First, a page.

Women’s World Cup of Literature: Cameroon vs. Switzerland

WithTheAnimalsNoelleRevazThe Women’s World Cup of Literature kicks off today, with a Francophone first fixture.

I wasn’t the only one to be both delighted by a world cup I really wanted to follow last year, but complain about the lack of female authors.  Yet as promised, the organisers, Three Percent, have delivered a quality collection of women’s literature for this years’ world cup.

The first round pitches Swiss Noëlle Revaz’s Rapport aux bêtes/With the Animals, translated by W. Donald Wilson, against Cameroonian Léonora Miano’s L’intérieur de la Nuit/Dark Heart of the Night, translated by Tamsin Black. Neither are light summer beach reads, to say the least.

With the Animals is a “portrait of masculinity gone mad”; a brutal farmer and husband who doesn’t get any better as the story goes on. It was awarded at home, and the author was shortlisted for the 2015 Swiss Literature Prize. The translator, W. Donald Wilson, has made it to Three Percent’s best translation longlist twice. He took up the challenge of making the protagonist sound as brutal and detached in translation as in DarkHeartOfTheNightLeonoraMianothe original, “concerned to develop a voice that, while delivering that “slap in the face,” would not show any strained attempt to write incorrectly or distort the English language unnaturally.”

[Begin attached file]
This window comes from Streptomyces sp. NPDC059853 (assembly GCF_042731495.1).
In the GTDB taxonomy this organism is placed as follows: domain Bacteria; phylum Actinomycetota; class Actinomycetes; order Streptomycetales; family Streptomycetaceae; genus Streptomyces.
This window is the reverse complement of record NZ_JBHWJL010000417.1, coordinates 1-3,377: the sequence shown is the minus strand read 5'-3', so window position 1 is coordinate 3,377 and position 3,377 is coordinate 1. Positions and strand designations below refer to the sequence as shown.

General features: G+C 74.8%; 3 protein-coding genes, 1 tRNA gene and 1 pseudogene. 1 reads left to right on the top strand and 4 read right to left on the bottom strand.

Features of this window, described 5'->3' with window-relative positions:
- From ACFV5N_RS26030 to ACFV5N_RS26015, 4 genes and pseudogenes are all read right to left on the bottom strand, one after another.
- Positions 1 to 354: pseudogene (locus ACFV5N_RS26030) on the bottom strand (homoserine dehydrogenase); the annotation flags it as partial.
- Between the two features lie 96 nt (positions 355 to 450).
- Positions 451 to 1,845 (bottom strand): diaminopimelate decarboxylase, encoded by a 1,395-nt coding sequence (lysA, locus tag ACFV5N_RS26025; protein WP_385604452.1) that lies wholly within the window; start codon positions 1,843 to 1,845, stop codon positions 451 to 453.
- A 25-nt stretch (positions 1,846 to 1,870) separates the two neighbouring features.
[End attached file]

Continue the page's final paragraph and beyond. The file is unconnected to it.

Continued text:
Dark Heart of the Night is “a profoundly disturbing novel in its evocation of the darkest side of people driven by their instinct to survive.” It doesn’t romanticise the people or abnegate anyone of responsibility, and the author was keen that her work not be used to reinforce stereotypes about her country and continent. Miano, was far from happy with the her US publisher, but although the translation was controversial, it brought the author to the attention of the English-speaking world. The translator, Tamsin Black, lived in Bern, were Noëlle Revaz also lives, and has also translated novels by Pascale Kramer.

So who should win? It looks like Switzerland has the better translation, but Cameroon has the better story; it was on the shortlist I proposed this time last year. Keep an eye out on the Three Percent website for the results of “matches” up until the final on 6th July.

Three Percent Women's World Cup of Literature 2015

Three Percent Women’s World Cup of Literature 2015

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Posted in literature, translation, World Cup of Literature

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